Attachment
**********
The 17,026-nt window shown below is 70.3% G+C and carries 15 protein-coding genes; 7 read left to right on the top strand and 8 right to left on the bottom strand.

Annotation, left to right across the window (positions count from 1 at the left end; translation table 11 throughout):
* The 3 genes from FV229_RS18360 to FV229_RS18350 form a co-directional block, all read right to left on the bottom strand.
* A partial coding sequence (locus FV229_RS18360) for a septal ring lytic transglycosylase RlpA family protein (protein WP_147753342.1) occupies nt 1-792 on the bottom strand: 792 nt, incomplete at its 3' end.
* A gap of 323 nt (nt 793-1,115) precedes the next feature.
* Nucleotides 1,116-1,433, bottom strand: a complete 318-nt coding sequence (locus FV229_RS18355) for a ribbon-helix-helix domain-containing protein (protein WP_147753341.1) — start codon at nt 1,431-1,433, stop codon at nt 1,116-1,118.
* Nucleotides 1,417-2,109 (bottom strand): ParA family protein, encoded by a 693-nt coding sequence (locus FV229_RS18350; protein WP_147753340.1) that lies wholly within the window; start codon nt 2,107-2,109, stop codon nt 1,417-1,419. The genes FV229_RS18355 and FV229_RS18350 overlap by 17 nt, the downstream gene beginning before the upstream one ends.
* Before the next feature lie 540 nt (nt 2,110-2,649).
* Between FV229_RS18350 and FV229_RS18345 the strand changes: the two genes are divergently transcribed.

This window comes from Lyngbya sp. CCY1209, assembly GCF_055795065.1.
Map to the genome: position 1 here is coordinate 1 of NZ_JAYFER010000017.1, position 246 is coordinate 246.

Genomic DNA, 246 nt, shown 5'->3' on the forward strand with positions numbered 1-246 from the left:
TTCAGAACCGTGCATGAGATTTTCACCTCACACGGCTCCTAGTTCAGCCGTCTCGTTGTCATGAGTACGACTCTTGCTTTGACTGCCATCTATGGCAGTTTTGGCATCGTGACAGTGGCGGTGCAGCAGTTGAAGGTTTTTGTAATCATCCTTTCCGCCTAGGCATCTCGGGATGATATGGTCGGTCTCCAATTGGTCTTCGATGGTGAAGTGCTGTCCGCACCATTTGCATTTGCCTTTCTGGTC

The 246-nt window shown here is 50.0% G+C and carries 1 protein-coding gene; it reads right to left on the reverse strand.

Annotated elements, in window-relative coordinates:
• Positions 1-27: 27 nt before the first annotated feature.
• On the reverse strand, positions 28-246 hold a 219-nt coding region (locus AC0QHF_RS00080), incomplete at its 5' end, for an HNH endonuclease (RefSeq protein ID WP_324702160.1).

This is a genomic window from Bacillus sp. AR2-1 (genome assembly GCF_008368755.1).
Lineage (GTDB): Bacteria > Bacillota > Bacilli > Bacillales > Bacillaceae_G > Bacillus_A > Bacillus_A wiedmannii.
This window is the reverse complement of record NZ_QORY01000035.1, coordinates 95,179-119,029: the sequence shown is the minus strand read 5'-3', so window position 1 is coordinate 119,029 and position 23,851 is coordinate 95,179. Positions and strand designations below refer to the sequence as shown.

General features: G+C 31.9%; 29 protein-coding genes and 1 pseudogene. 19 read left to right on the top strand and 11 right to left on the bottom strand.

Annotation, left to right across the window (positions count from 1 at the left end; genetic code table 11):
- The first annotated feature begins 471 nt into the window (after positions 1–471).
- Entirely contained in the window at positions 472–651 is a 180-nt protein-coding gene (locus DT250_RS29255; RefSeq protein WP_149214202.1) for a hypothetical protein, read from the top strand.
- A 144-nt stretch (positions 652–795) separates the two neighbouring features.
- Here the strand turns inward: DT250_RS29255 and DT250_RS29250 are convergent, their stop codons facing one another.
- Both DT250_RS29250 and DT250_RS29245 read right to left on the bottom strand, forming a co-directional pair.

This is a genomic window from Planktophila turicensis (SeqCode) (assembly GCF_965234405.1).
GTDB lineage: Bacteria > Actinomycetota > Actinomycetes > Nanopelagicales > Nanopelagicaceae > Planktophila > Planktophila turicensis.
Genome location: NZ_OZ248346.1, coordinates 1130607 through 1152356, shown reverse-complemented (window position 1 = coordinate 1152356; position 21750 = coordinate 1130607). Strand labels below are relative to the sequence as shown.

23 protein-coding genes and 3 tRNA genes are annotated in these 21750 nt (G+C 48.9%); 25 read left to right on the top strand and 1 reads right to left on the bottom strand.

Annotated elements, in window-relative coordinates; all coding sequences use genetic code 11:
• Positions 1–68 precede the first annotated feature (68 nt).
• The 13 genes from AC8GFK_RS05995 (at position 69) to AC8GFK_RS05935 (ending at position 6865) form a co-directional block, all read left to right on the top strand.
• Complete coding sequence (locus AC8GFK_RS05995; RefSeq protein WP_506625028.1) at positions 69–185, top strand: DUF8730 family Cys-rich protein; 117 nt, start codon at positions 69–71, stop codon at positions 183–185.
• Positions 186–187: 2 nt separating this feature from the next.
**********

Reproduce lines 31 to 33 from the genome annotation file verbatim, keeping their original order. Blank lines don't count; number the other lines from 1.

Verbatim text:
23 protein-coding genes and 3 tRNA genes are annotated in these 21750 nt (G+C 48.9%); 25 read left to right on the top strand and 1 reads right to left on the bottom strand.

Annotated elements, in window-relative coordinates; all coding sequences use genetic code 11:
• Positions 1–68 precede the first annotated feature (68 nt).